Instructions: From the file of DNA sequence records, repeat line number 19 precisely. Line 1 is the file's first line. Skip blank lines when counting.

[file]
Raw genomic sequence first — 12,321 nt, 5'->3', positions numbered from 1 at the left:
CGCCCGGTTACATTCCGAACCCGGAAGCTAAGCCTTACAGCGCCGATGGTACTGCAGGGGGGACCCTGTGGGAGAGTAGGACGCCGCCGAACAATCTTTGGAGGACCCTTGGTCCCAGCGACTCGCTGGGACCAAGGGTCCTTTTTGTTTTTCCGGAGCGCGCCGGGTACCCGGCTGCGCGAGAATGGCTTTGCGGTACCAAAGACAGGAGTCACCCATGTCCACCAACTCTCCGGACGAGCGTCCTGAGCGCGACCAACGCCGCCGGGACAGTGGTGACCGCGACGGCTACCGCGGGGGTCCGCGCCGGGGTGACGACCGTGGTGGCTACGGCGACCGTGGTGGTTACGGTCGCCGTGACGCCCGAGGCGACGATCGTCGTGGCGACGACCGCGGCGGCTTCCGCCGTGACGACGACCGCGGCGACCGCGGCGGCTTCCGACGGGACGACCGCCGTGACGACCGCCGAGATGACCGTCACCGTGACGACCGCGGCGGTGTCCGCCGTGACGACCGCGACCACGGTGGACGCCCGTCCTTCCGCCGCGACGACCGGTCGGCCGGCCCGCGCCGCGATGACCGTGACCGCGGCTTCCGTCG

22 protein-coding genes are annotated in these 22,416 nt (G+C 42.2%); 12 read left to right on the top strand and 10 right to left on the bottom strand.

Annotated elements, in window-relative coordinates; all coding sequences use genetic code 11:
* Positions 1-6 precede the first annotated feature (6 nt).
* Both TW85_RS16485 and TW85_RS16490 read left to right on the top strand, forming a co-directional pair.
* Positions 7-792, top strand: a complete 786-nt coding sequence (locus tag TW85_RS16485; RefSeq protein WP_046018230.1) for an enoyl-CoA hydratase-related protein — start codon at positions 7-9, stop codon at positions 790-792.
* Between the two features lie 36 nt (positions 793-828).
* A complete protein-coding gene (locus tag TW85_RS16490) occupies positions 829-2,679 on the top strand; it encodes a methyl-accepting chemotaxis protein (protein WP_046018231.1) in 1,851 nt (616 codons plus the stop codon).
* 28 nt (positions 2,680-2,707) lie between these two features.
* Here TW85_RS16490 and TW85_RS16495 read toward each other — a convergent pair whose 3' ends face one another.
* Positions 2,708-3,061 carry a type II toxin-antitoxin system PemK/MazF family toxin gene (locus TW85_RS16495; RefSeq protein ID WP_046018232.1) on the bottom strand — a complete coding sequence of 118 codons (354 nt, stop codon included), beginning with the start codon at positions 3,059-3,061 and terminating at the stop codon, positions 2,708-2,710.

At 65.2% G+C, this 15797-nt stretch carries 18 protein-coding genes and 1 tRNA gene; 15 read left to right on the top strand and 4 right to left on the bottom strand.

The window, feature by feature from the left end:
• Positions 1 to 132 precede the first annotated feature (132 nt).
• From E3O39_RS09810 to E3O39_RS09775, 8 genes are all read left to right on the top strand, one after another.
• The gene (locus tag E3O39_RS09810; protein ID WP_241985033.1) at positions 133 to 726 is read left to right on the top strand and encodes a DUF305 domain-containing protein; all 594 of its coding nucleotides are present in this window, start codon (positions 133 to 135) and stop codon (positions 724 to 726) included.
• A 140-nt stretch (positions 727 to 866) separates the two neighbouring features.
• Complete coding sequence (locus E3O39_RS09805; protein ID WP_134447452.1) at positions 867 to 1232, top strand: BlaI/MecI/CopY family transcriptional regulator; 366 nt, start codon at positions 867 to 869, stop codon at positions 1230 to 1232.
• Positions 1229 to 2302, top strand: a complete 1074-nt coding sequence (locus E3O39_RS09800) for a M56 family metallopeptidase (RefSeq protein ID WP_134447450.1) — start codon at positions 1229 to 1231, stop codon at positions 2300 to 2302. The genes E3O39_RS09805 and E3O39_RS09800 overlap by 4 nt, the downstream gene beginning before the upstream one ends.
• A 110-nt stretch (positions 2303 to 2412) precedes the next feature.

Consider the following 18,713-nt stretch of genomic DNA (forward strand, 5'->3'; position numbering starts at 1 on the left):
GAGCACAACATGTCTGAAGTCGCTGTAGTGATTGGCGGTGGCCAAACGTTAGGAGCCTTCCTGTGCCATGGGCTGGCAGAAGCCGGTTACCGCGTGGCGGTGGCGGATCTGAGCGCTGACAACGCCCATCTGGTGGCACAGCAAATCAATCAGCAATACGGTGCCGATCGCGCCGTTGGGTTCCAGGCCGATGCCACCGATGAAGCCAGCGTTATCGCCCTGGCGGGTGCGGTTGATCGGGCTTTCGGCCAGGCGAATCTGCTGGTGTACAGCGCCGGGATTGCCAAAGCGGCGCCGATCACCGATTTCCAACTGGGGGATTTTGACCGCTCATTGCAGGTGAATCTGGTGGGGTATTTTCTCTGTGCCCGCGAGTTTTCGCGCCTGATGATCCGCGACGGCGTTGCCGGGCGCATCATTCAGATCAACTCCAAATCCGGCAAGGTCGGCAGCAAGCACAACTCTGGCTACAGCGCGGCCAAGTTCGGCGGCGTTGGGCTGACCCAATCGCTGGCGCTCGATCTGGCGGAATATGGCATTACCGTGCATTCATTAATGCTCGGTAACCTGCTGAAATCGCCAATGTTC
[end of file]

• Complete coding sequence (locus E3O39_RS09805; protein ID WP_134447452.1) at positions 867 to 1232, top strand: BlaI/MecI/CopY family transcriptional regulator; 366 nt, start codon at positions 867 to 869, stop codon at positions 1230 to 1232.